“My sense is that if we can develop an optimum array configuration of these flapping foil devices, it would generate enough energy per square foot to make it competitive with wind and solar energy,” Franck says.
Inspired by Mud
Reza Alam, a professor of mechanical engineering at the University of California, Berkeley, found his inspiration for reducing the cost of marine energy in a rather unlikely place — mud.
“Mud can take up a huge amount of energy from ocean waves,” says Alam. In the coastal state of Kerala in southwest India, he notes, the rivers bring abundant mud to the shoreline during the monsoons. The mud absorbs energy from waves, calming the water, attracting fish and giving local fisherman a bountiful catch.
“If mud can do such a great job in harnessing energy from ocean waves, why don’t we design something that behaves like mud, and responds to the action of waves passing over it?” he asks.
Taking inspiration from this phenomenon, Alam and his team designed an artificial seafloor “carpet” that absorbs energy as the mud does, then turns it into useful power. Potential applications include powering offshore aquaculture and seawater desalination.
“In California alone, an average of 35 kilowatts of energy per meter of coastline come towards the coast from the ocean,” Alam says. “This means that every meter of California coast can power seven houses with the device operating at 20% efficiency, which is conservative.”
The team is currently testing different materials and configurations in a wave tank to figure out what works best in different environments, such as rocky or muddy shores. A former graduate student from Alam’s lab, Marcus Lehmann, started a company called CalWave Power Technologies that works on an anchored wave energy technology inspired by the seafloor carpet concept.
At Stanford University, bioengineering professor John Dabiri and colleagues are testing vertical axis wind turbine farms inspired by fish schooling patterns.
Conventional wind farms employ horizontal axis wind turbines, which spin at right angles to the wind much as windmills did on the farms of yesteryear. While individual horizontal axis turbines operate at high efficiencies, the turbines need to be spaced far apart so that the airflow patterns generated by one turbine do not interfere with the performance of neighboring turbines. To tackle this issue, Dabiri’s team turned to vertical-axis wind turbines instead.
Swimming fish create patterns of water movement in their wake that resemble the patterns of airflow generated behind wind turbines. Rather than being inhibited by these flow patterns, neighboring fish actually utilize them to enhance and coordinate their swimming as constructive interference of flows between neighbors minimizes the “drag,” or resistance to airflow. (If you’ve ever drafted a truck while driving or another rider while bicycling, you’ve experienced the phenomenon yourself.)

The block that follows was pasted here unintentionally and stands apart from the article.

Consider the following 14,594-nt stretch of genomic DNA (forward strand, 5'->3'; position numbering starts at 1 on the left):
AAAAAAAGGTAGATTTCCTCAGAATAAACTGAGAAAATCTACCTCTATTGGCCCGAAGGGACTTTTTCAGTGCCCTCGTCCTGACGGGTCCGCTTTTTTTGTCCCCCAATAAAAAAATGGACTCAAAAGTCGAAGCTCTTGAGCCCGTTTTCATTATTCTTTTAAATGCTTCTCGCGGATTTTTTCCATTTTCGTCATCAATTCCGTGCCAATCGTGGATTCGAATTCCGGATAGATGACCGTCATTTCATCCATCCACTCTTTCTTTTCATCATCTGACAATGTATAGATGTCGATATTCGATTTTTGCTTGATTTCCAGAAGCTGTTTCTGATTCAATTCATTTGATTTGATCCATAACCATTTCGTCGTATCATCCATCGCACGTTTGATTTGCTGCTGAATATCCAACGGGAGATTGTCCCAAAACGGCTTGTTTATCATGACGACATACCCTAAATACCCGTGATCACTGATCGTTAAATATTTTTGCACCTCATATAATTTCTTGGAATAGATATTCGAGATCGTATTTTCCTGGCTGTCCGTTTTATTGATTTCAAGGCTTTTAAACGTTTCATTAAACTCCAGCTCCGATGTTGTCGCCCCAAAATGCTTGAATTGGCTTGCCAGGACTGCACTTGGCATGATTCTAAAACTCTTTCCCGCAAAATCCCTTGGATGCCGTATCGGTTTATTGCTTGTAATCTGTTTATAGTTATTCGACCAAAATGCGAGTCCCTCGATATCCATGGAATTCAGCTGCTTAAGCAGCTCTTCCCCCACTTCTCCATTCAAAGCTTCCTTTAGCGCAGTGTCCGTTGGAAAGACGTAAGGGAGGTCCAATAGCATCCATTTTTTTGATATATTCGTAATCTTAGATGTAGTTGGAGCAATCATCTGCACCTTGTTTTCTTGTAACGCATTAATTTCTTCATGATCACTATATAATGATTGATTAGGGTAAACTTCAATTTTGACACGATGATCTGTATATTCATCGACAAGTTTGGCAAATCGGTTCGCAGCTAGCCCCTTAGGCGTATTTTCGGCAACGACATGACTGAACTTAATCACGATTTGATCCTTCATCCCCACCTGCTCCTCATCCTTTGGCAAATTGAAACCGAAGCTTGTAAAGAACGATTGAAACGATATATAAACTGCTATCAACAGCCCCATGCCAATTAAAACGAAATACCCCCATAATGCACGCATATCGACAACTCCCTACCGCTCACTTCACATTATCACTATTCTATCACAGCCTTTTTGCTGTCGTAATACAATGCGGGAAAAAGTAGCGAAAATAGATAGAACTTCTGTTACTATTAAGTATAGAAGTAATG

Dabiri’s team used this fish-schooling pattern to inspire wind farm design for optimal energy harvesting. Rather than following the conventional horizontal-axis approach and spacing turbines far apart, they placed vertical-axis turbines in close proximity.
They found that if neighboring turbines are staggered and rotate in opposite directions, the alteration of wind speed and direction by adjacent turbines can actually be beneficial for collective performance of the wind farm. In fact, the team’s studies at the California Institute of Technology’s Field Laboratory for Optimized Wind Energy (FLOWE) found that the power generated per unit area can be almost 10 times greater at high wind speeds compared with that for modern horizontal axis turbine farms.
It certainly appears that biomimicry has plenty to offer efforts to improve the efficiency and economics of renewable energy. However, a significant impediment seems to be the slow pace of commercialisation.
The reasons for this are complex and interwoven. In the case of marine energy, the lack of consolidated test facilities is a concern for scientists, especially because permits for testing in the ocean are hard to obtain. New technologies are tricky to assess without designated test sites and dedicated funding from the government and industry.
Survivability in harsh environments and environmental impact are also major concerns for any clean energy technology.
“The hardware development is inherently slow and expensive,” says Dabiri. “The idea of using biological inspiration is usually attractive, but the hard work is in developing a technology that can function successfully in the real world for a long time.”
In the case of concentrated solar power and wave energy, the limiting factor appears to be economic.
“The idea of using wave energy to generate electricity is not new, and there are thousands of patents with some brilliant ideas out there — and interestingly, for wave energy devices, most of these ideas work,” says Alam. “But the question is, can you generate power that can compete with fossil fuels?”
The jury is out over how many of these bio-inspired technologies will see the light of day. For the sake of the planet, many hope that at least some of them do.
By Shweta Narayan
This article was originally published in Ensia, and is reproduced with permission. Read the original article here.